Someone asked recently, “Where have all the political leaders gone?” Oh, there are politicians and candidates, but are they leaders? They can impress their own party faithful, but can they work across the aisle to build consensus? They can spout party line and spin with the best of them, but can they connect with average citizens in a way that gets the message across in a fun way that’s both remembered and repeated.
Ronald Reagan would dish out criticism of Democrats during the day, but after 6 PM, the politics would stop, and you could find him swapping stories and laughing with the Speaker of the House Tip O’Neill, the old-time Democratic politician from Massachusetts.
President Reagan was a leader. He kept hope alive. He didn’t put his trust in politicians, but in the American people. The elite were troubled by his unrealistic optimism, his corny stories, and his humorous statements. But as a president, he connected with average citizens in a way that helped Americans believe in themselves.
Dan Rather, the former CBS News Anchor, talked about him as a master storyteller: “The literal-minded were forever troubled by his tendency to sometimes confuse life with the movies. But he understood, like very few leaders before or since, the power of myth and storytelling. In his films and his political life, Ronald Reagan stood at the intersection where dreams and reality meet, and with a wink and a one-liner, always held out hope for a happy ending.”
He laced his engaging stories with a “phrase that pays.” A good leader knows the power of an impactful and memorable phrase. Charles Krauthhammer rightly acknowledged, “The sound bite is the ultimate in making every word tell. It is the very soul of compactness. Brevity is not enough. You need weight. Hence some sound bites qualify for greatness: F.D.R’s ‘The only thing to fear is fear itself’ or Reagan’s ‘Tear down the wall.’”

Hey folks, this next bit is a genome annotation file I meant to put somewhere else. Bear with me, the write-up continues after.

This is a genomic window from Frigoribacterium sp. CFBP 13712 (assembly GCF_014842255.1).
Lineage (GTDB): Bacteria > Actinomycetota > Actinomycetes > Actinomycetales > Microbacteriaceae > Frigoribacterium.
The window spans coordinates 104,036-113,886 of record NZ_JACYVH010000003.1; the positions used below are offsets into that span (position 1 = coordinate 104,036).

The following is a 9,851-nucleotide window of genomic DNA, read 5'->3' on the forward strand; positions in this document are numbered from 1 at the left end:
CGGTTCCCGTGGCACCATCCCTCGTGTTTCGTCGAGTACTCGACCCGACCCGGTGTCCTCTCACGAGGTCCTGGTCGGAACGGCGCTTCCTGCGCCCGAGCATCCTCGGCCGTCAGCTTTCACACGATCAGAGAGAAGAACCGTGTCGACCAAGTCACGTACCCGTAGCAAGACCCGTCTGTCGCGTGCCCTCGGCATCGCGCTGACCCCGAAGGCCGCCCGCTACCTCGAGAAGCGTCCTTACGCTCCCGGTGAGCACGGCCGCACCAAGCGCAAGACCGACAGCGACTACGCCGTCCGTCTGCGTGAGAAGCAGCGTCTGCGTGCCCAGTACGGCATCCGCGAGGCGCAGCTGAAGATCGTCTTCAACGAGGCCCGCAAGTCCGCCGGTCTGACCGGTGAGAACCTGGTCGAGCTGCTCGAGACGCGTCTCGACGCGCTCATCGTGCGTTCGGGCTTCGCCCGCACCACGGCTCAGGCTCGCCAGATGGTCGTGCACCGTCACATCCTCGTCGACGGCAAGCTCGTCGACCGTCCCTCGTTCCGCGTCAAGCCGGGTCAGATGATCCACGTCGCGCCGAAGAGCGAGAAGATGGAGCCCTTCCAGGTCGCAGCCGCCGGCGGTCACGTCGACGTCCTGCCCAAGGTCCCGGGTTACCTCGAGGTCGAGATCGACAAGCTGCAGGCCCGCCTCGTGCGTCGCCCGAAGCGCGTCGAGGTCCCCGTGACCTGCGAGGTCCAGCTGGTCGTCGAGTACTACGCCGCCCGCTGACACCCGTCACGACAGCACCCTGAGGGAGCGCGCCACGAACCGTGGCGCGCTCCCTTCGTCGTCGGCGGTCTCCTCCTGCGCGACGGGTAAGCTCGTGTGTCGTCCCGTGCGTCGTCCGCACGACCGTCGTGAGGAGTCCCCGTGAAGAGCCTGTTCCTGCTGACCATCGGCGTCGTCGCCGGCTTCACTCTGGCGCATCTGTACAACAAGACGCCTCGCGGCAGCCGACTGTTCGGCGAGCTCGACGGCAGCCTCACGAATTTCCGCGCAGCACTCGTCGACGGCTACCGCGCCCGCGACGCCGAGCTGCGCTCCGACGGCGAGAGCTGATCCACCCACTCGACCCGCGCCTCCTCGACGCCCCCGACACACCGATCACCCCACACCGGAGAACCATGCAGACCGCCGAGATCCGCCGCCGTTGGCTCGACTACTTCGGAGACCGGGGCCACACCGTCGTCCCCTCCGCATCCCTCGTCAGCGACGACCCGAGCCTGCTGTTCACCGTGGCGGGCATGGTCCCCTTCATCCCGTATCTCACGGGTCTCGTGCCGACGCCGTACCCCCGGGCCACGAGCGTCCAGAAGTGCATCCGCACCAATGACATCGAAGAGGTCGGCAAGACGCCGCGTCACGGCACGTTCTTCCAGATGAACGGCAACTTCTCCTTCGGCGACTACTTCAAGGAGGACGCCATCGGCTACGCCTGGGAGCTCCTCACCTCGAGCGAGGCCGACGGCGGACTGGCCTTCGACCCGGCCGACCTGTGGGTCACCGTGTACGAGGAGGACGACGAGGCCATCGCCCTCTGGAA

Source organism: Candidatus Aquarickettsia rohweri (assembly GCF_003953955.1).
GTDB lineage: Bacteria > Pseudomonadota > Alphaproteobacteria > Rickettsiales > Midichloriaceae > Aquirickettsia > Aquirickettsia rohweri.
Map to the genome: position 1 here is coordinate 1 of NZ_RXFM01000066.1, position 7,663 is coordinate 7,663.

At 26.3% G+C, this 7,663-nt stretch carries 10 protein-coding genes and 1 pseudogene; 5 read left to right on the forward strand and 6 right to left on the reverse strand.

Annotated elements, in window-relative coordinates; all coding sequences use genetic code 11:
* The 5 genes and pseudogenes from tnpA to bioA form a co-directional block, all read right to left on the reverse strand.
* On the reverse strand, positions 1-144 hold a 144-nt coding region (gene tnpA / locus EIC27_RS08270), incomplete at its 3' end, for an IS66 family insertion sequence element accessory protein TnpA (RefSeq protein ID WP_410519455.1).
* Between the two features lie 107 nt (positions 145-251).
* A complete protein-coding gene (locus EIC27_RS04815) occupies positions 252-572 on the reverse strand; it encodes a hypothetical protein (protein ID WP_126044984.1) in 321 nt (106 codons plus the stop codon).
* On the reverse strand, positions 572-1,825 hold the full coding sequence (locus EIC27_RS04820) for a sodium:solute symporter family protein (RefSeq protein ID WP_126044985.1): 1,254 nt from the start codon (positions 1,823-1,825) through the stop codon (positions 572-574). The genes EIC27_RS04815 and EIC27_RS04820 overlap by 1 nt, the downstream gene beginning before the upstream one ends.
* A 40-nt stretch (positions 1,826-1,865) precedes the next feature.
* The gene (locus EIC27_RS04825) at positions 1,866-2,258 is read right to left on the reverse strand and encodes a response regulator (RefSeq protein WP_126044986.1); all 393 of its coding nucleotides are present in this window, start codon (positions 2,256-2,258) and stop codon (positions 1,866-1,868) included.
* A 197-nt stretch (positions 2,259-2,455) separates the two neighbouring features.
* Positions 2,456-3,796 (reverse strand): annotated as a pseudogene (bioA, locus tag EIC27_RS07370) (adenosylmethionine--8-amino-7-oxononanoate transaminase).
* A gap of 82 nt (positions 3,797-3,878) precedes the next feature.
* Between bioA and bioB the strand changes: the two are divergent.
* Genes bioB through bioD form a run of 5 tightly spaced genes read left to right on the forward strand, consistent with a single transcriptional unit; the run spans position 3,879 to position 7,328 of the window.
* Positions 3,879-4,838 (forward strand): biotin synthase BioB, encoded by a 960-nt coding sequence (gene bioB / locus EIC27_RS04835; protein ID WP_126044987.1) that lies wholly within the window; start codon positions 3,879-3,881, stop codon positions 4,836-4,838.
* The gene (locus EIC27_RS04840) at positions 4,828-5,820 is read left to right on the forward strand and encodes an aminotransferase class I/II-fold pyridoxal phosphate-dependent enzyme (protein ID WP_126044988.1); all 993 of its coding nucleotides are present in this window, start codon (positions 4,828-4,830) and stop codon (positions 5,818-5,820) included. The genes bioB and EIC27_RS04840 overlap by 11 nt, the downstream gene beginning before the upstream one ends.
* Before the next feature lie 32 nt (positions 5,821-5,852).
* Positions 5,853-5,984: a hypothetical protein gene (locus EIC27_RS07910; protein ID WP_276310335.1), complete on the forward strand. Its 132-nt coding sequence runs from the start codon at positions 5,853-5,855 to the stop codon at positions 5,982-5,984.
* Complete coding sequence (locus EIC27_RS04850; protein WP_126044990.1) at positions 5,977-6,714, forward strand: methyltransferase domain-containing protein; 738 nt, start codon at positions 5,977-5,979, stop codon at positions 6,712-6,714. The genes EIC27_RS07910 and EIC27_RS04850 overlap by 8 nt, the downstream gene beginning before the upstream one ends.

As we approach this election season, it’s time to bring back some of those powerful statements that helped Reagan bring conservative values to life. I’ve taken the liberty to update a couple quotations where a parenthesis is added:
"Welfare's purpose should be to eliminate, as far as possible, the need for its own existence."
"Government does not solve problems; it subsidizes them."
"A liberal is a politician who will spend your money to do their caring."
"Government always finds a need for whatever money it gets. It's time to stop giving them more!"
"Government's first duty is to protect the people and let them keep the fruits of their labors, not run their lives."
"We have a rendezvous with destiny. We will preserve for our children this, America, the last best hope of man on earth."
"It isn't so much that liberals are ignorant. It's just that they know so many things that aren't so."
"A recession is when your neighbor loses his job. A depression is when you lose yours. And recovery is when the Democrats lose theirs."
"Trust, but verify."
"Weakness is provocative.”
"A liberal's view of a good economy is: If it moves, tax it. If it keeps moving, regulate it. And if it stops moving, subsidize it."
"(After 6 years of Obama's transformation,) the nine most terrifying words in the English language are, 'I'm from the government and I'm here to help.'"
"We don't have (an 18 trillion-dollar) debt because we haven't taxed enough; we have an exploding debt because we spend too much."
"The American dream is not that every man must be level with every other man. The American dream is that every man must be free to become whatever God intends he should become."
It’s time to elect a few politicians who actually lead, leaders who can inspire and empower American citizens and businesses to invent a future we can all be proud of. What leaders do you see on America’s horizon?